2. I DO NOT ACCEPT PAPERS in (1) Tahoma, (2) all capitals, (3) all bold or all italics, or (4)anything ornate like Papyrus, Venice, or Gothic. If you use Courier, change the font size to 10 pt.
3. Margins can be no greater than 1 inch at the right and left, and no greater than 1.5 inches at the top and bottom.
4. Headers and footers should be written in 10-pt font and should not involve more than two lines.
5. There should be no double-returns (i.e., blank lines between paragraphs).
6. Not all professors have the same standard, but for my classes, the page minimum is satisfied even if you have only a few lines of text on the last page. Therefore, if the minimum is five pages and your fifth page of text only has three lines on it, you have fulfilled the requirement.
7. If you turn in a title page, it does not count toward the minimum page requirement. Nor does your works-cited list, which should be affixed as a separate page.
8. If you turn in a paper that does not fulfill the minimum page requirement, I will return it to you without reading it and ask that you resubmit it at the next class meeting.
You need to learn how to turn in papers that are acceptable according to guidelines set by the Modern Language Association. While your major discipline may use other citation systems like APA or Chicago, it is most important that you get experience adhering fully to one citation system so that you are aware of the types of details you need to watch out for. Do not postpone learning these rules anymore. If you do not own a handbook, buy one immediately. Here are a few absolutes:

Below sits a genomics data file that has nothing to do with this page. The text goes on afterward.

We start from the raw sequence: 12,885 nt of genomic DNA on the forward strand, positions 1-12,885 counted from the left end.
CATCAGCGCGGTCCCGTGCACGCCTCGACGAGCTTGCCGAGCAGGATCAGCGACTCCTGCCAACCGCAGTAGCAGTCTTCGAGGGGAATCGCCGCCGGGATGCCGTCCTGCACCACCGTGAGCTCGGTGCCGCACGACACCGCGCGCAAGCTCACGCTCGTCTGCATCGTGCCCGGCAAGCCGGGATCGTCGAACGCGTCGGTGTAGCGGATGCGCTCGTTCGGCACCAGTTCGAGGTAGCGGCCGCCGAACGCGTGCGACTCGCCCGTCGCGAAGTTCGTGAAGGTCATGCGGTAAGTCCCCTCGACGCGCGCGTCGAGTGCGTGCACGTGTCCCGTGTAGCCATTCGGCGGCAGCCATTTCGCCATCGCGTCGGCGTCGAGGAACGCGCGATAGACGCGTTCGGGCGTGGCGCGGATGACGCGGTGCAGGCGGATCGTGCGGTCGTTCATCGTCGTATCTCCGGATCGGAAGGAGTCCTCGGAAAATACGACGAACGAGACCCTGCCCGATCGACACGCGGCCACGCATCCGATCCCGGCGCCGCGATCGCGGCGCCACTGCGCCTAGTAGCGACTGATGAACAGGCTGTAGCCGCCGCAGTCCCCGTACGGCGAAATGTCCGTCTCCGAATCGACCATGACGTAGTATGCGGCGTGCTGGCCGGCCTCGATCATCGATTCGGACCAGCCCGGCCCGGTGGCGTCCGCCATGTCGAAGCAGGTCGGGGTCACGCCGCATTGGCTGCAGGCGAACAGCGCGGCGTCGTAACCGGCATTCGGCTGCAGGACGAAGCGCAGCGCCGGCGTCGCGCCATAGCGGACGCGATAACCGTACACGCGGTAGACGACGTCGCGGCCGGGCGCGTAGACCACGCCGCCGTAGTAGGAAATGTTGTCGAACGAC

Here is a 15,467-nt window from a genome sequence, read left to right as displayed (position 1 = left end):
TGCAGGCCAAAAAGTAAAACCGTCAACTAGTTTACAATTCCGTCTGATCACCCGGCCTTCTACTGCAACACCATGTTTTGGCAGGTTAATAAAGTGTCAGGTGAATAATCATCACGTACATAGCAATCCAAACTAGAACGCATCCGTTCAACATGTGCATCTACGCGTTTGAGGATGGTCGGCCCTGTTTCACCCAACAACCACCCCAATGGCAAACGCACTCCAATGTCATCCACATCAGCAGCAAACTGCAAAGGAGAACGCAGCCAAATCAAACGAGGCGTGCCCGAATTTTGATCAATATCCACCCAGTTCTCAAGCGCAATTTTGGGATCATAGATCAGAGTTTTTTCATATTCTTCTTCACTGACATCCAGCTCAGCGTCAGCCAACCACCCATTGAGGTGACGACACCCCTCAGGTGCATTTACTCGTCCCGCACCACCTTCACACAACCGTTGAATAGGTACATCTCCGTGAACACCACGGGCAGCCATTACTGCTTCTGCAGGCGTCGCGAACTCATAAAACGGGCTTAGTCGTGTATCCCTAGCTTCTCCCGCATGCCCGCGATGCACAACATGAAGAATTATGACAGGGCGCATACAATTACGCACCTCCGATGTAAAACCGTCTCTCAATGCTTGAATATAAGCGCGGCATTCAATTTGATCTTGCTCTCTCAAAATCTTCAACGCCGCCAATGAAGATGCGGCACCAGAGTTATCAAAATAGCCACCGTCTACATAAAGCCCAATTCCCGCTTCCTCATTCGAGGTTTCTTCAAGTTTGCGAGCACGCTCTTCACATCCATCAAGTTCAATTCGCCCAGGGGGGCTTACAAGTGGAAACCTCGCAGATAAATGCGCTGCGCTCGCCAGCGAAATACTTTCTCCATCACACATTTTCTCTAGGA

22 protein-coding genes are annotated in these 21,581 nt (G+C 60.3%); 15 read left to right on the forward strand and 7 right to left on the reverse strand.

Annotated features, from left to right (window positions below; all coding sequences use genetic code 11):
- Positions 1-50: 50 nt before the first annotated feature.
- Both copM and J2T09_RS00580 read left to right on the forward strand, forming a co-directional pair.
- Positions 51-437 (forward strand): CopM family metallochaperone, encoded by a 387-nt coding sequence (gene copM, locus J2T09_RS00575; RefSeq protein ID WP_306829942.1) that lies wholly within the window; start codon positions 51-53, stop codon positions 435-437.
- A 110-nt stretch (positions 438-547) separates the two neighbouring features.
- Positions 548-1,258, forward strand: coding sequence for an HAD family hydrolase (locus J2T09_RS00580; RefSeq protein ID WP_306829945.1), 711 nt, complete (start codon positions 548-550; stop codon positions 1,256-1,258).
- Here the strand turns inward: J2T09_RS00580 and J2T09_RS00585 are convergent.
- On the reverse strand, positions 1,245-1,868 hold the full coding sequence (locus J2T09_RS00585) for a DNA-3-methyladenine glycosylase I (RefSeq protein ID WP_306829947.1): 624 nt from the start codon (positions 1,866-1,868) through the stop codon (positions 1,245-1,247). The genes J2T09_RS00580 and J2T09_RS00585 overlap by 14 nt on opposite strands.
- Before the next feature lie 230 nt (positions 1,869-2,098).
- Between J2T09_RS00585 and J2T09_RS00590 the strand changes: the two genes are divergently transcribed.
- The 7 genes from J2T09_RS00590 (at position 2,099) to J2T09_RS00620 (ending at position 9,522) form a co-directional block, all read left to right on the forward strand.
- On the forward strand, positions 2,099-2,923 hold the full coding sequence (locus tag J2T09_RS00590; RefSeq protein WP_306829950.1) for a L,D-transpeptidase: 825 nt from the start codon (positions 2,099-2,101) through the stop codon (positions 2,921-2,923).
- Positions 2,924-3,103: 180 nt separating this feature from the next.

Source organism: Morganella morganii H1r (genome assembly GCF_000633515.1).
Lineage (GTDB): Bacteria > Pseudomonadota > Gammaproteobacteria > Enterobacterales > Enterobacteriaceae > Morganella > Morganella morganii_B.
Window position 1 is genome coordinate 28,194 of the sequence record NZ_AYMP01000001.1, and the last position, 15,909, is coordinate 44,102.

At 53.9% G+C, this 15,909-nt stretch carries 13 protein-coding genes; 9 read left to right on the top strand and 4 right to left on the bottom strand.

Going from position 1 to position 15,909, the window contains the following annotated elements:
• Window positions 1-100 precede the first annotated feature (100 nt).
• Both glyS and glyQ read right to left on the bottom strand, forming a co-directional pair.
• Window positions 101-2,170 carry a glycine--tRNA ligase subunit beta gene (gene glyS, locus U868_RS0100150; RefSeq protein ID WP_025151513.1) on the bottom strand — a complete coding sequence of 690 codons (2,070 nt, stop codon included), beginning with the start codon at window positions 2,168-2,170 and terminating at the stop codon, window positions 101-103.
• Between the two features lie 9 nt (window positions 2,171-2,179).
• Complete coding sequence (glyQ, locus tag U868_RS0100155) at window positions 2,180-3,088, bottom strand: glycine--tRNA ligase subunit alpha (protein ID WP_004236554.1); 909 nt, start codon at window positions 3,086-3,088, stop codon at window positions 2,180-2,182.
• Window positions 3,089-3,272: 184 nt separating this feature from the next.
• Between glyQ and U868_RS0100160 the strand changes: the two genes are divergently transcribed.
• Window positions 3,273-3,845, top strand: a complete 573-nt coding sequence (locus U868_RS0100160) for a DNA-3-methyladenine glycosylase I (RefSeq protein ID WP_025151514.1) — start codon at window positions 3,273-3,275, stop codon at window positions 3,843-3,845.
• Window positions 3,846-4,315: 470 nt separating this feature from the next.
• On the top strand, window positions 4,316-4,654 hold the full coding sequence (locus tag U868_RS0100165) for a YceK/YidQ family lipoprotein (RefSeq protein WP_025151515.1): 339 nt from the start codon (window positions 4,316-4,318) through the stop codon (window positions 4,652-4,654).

I. All papers must have a title. This title should be centered and placed at the top of the first page. It does not need to be in any larger font than then the rest of the paper, as long as it is underlined or put in bold, and followed by a blank line. Do not turn in a title page. Don’t make your title too long; generally it should not be more than one line.
II. All quotations, allusions, and references must cite the page of the original text. Citations go inside parentheses inserted in the text of the essay, not as footnotes or endnotes.
III. For example, imagine you are quoting this document in one of your papers. You would have an entry describing the syllabus on your works cited list at the end of the paper. But inside the text of the paper itself, as long as there are no other works by an author with the last name Lopez, you should have citations that look like the following in bold:
a. Some professors believe that students should “not postpone learning these rules anymore” (Lopez 35). In this case you need to include “Lopez” inside the parens. because the sentence does not specify the author.
b. Robert Lopez, my English professor, believes that students should “not postpone learning these rules anymore” (35). In this case, it would be wrong to name the author within the parens., because the sentence specifies Lopez as the author, and to name him again would be redundant.
The following citations in bold would be wrong:
a. Robert Lopez believes students should not “postpone learning these rules anymore” (Lopez, Robert, 35). Do not put first names of authors inside parens. No commas are necessary between the author’s name and the page number.